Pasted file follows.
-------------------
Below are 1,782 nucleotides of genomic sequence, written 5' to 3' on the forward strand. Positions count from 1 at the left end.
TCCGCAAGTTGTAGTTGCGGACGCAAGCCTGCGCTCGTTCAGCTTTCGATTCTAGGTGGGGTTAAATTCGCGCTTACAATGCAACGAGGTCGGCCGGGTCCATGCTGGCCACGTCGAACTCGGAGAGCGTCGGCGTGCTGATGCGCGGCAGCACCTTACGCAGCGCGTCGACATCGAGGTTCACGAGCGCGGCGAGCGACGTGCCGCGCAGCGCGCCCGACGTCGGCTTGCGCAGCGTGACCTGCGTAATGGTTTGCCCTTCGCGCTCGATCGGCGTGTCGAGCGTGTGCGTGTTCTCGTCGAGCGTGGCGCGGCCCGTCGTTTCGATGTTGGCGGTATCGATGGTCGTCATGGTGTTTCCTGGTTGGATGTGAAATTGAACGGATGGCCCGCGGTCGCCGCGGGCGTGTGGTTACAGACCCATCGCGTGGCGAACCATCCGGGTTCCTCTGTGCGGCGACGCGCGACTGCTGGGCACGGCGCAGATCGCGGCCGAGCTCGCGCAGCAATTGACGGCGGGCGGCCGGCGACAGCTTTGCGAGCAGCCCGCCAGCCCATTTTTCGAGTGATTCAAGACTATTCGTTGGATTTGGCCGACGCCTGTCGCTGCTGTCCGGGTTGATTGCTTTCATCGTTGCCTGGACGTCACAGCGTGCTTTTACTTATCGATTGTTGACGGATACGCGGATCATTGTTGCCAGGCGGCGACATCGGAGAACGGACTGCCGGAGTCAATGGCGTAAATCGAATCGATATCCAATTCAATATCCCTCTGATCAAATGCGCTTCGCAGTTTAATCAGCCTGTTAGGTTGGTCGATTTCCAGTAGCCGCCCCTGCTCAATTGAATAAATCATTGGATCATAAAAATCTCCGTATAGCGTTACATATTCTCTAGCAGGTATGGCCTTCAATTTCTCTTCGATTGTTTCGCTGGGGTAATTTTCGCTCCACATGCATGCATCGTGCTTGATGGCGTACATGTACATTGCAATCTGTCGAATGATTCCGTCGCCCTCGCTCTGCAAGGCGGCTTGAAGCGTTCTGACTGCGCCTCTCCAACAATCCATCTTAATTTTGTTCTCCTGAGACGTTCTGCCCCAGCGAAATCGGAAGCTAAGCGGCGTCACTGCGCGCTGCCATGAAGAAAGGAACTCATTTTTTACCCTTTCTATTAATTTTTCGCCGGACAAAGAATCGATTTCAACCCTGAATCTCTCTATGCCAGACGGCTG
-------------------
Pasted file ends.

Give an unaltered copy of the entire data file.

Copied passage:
Below are 1,782 nucleotides of genomic sequence, written 5' to 3' on the forward strand. Positions count from 1 at the left end.
TCCGCAAGTTGTAGTTGCGGACGCAAGCCTGCGCTCGTTCAGCTTTCGATTCTAGGTGGGGTTAAATTCGCGCTTACAATGCAACGAGGTCGGCCGGGTCCATGCTGGCCACGTCGAACTCGGAGAGCGTCGGCGTGCTGATGCGCGGCAGCACCTTACGCAGCGCGTCGACATCGAGGTTCACGAGCGCGGCGAGCGACGTGCCGCGCAGCGCGCCCGACGTCGGCTTGCGCAGCGTGACCTGCGTAATGGTTTGCCCTTCGCGCTCGATCGGCGTGTCGAGCGTGTGCGTGTTCTCGTCGAGCGTGGCGCGGCCCGTCGTTTCGATGTTGGCGGTATCGATGGTCGTCATGGTGTTTCCTGGTTGGATGTGAAATTGAACGGATGGCCCGCGGTCGCCGCGGGCGTGTGGTTACAGACCCATCGCGTGGCGAACCATCCGGGTTCCTCTGTGCGGCGACGCGCGACTGCTGGGCACGGCGCAGATCGCGGCCGAGCTCGCGCAGCAATTGACGGCGGGCGGCCGGCGACAGCTTTGCGAGCAGCCCGCCAGCCCATTTTTCGAGTGATTCAAGACTATTCGTTGGATTTGGCCGACGCCTGTCGCTGCTGTCCGGGTTGATTGCTTTCATCGTTGCCTGGACGTCACAGCGTGCTTTTACTTATCGATTGTTGACGGATACGCGGATCATTGTTGCCAGGCGGCGACATCGGAGAACGGACTGCCGGAGTCAATGGCGTAAATCGAATCGATATCCAATTCAATATCCCTCTGATCAAATGCGCTTCGCAGTTTAATCAGCCTGTTAGGTTGGTCGATTTCCAGTAGCCGCCCCTGCTCAATTGAATAAATCATTGGATCATAAAAATCTCCGTATAGCGTTACATATTCTCTAGCAGGTATGGCCTTCAATTTCTCTTCGATTGTTTCGCTGGGGTAATTTTCGCTCCACATGCATGCATCGTGCTTGATGGCGTACATGTACATTGCAATCTGTCGAATGATTCCGTCGCCCTCGCTCTGCAAGGCGGCTTGAAGCGTTCTGACTGCGCCTCTCCAACAATCCATCTTAATTTTGTTCTCCTGAGACGTTCTGCCCCAGCGAAATCGGAAGCTAAGCGGCGTCACTGCGCGCTGCCATGAAGAAAGGAACTCATTTTTTACCCTTTCTATTAATTTTTCGCCGGACAAAGAATCGATTTCAACCCTGAATCTCTCTATGCCAGACGGCTG